The poor neighborhoods of the capital of the Philippines, the main targets of the murderous “war on drugs” of the incumbent president, Rodrigo Duterte, supported the candidacy of “Bongbong” Marcos in the elections of May 9.
It is a strip of land between the street and the train tracks, in the center of Manila. Fourteen members of the same family live there, in several rectangular rooms, made of plywood boards and canvas stretched between tubes. From the tragedy almost six years ago, on September 20, 2016, when the 37-year-old son was killed in the middle of the night by plainclothes police in the cabin that served as a store, they remained suspicious, and fear: “No names or they’ll come back to find us,” they ask.
The son rented game consoles to the kids. He was an occasional drug user, called here shabu (methamphetamine). “Not a dealer, specifies the father, 74 years old, green polo shirt, silver chain. They came in and shot him. That night, according to the family, the streetlights were out, and none of the security cameras in the barangay, the country’s smallest neighborhood-wide administrative subdivision, were working. And then, he was not initially on the “list of suspects” kept by each barangay during the “war on drugs”, proclaimed by President Rodrigo Duterte when he took office in June 2016. put in it after his death,” says the father.
The Philippine government officially acknowledges a total of 6,117 deaths that occurred during police operations, most often suspected cases of nanlaban , an “armed fight” with the suspect. At least three times as many victims, including those of extrajudicial executions by unknown persons, are mentioned by NGOs and the International Criminal Court (ICC), whose prosecutor then in office, Fatou Bensouda, authorized the opening of an investigation, in June 2021, despite the country’s withdrawal from the body in 2019.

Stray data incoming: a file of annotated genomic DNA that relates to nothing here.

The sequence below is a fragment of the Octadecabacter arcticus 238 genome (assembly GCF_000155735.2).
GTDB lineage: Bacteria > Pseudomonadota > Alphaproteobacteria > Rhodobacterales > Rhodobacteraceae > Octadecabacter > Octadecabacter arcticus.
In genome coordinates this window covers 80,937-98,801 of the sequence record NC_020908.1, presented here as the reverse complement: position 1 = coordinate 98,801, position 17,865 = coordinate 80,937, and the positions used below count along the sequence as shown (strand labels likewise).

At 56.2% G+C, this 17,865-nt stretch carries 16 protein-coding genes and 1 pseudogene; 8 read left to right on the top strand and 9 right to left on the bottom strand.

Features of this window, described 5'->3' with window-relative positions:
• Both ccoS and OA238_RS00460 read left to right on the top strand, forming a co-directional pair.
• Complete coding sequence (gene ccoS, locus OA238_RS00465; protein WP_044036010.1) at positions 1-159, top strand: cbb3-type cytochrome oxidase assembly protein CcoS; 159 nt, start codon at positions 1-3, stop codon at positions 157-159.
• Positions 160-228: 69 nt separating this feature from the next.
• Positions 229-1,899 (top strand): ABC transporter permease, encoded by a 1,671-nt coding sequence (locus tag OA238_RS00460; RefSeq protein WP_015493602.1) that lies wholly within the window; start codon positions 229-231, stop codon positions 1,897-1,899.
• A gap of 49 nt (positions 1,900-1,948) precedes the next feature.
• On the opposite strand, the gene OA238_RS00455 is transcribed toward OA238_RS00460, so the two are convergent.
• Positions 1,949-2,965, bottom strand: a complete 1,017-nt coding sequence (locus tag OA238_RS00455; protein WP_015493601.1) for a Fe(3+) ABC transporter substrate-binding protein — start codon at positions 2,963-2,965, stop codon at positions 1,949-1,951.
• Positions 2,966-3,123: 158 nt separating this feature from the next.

That night in September 2016, in this slum in the district of Sampaloc, one of the many that line Algeciras Street, the police blew a grenade into a tire, to justify their alleged defensive response, the family said.
“Maybe with Marcos we will get justice”
The parents had left Manila nine years earlier for the province of Laguna, southeast of the capital. The son sent them money. Since his death, they have returned to occupy this land belonging to the public railway company. “We don’t expect anything. There was never an investigation. We never filed a complaint. And this is not the time, ”breathes the sister of the deceased.
Because “Bongbong” Marcos, known as “BBM”, given the winner of the May 9 election and son of former dictator Ferdinand Marcos (1965-1986), was elected by teaming up with the daughter of the outgoing president, Sara Duterte, as vice-president. The official results, disputed because of malfunctioning vote-counting machines, are expected at the end of May. “Bongbong” Marcos had already warned in January that if he ever allowed ICC investigators to come to the Philippines, it would be “as tourists”. The ICC investigation has, in fact, been suspended “temporarily” , as of November 2021, as Manila argues that its own justice has opened proceedings.